A new Prime Minister, a revitalised Cabinet, and possibly revised priorities – but is the political and, importantly, economic landscape much different?
Certainly some within the news media were excited by the changes which Chris Hipkins announced yesterday or – before the announcement – by the prospect of changes in Cabinet personnel and priorities.
The NZ Herald, for example, headlined a report: “Chris Hipkins’ and Labour’s popularity soars in new polls”.
Readers of the text of that article would have found that while Labour had bounced up five or so points, Labour plus the Greens were still trailing National and ACT.
The following day, the same newspaper over another report had the headline “Snap election: Is it Hipkins’ wisest option?”
But with inflation running at 7.2%, and showing little sign yet of slowing down, it makes little political sense to fight an election on cost-of-living issues.
Meanwhile Luke Malpass, Stuff’s Political Editor, was telling his readers:
“The first Chris Hipkins cabinet is a game of two halves. The top team – Hipkins
kitchen cabinet – is basically made up of the same familiar faces we have seen
in the Government for years, sans Jacinda Ardern.
“The top five are Chris Hipkins, Grant Robertson, Carmel Sepuloni, Kelvin Davis and Megan Woods.
“It is also a story of new faces and a revamped outer ministry – some in areas that will get significant air time over the coming months.
“The biggest bolters into ministry positions are, like Hipkins, Wellington-based. MP for Mana Barbara Edmonds comes in as Minister for Internal Affairs and Minister for Pacific Peoples, while Ginny Andersen MP for Hutt will get Minister for the Digital Economy and Communications, as well as Minister for Seniors, and Minister for Small Business”.
Columnist Simon Wilson in the NZ Herald writes that progressive tax reform would be the most “bread-and-butter” thing Hipkins could do. Wilson suggests the new PM could announce he will lower tax on middle and low-income earners, paid for by higher taxes on the wealthy.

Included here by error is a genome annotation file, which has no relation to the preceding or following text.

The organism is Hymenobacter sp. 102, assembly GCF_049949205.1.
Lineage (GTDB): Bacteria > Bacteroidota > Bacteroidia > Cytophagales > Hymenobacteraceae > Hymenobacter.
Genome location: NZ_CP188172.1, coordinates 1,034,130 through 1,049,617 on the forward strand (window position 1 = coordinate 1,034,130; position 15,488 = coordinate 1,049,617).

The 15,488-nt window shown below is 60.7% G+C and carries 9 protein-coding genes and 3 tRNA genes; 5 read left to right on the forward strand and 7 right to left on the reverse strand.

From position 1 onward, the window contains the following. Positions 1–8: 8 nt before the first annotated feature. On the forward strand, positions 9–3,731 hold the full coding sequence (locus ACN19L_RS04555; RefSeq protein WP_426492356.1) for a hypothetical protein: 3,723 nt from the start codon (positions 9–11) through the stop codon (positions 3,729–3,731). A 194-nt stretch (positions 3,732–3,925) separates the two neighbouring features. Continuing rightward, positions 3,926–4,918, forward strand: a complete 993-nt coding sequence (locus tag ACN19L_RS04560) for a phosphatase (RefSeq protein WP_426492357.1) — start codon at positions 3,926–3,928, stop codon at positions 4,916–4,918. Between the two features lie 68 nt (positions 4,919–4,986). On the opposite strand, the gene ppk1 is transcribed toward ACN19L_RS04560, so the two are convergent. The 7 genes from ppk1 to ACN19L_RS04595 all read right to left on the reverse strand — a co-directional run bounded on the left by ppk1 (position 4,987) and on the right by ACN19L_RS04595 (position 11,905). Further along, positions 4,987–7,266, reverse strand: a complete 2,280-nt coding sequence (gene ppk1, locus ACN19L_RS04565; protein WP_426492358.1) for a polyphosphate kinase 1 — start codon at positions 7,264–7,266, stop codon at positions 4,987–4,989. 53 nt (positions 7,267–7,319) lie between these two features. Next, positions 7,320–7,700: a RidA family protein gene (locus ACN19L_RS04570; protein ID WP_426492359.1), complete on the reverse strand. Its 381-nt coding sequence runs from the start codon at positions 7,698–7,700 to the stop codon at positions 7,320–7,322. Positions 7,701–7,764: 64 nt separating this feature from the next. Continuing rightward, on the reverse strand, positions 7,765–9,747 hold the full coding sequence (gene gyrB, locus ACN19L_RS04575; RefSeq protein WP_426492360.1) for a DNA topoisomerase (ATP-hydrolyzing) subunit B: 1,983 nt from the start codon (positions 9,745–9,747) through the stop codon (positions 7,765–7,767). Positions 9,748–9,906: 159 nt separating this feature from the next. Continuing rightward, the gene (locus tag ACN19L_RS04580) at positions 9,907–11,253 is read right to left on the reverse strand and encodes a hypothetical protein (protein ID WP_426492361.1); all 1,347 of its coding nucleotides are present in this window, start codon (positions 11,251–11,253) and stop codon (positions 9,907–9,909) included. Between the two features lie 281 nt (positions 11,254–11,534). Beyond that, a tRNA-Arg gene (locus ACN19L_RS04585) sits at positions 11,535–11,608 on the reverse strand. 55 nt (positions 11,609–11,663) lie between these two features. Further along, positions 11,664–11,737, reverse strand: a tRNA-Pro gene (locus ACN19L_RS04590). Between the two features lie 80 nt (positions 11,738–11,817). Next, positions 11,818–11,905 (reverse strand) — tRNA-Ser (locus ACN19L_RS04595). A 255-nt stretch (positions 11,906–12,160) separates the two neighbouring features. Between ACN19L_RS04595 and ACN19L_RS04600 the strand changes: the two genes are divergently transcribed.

Other ideas from Wilson include promises of free dental care and “a lot more” affordable homes.
The last, though, might only remind voters of the Ardern government’s most abject failure.
While the political pundits are excited by Hipkins and his Cabinet changes, the hard political truth is the Reserve Bank will almost certainly be raising the Official Cash Rate again later this month as it seeks to squeeze inflation out of the system. This means the economy could fall into recession which, even if it is relatively short in duration, nevertheless will be painful.
As Richard Prebble argues, the reason governments should never let inflation get to 7.2% is because there is no painless way to reduce entrenched inflation…
“There is nothing Hipkins can do about the ‘poverty effect’ (from falling house
prices). Those with mortgages will have a double-whammy: higher mortgage
costs and a house that has lost value.”
So, New Zealanders awaiting the results of Hipkins’ focus on bread-and-butter issues for relief from the economic pain of high inflation will have to be extremely patient.
The excitement of recent political changes may soon dissipate.
One thought on “Much excitement as Hipkins gets down to business – but can he defeat inflation with his devotion to “bread-and-butter” issues?”
Sorry to report, no excitement here until Hipkins pulls 3 Waters in its entirety, along with the insidious hate speech bill and the deeply racist replacement legislation for the RMA. Methinks he speaks with forked tongue.
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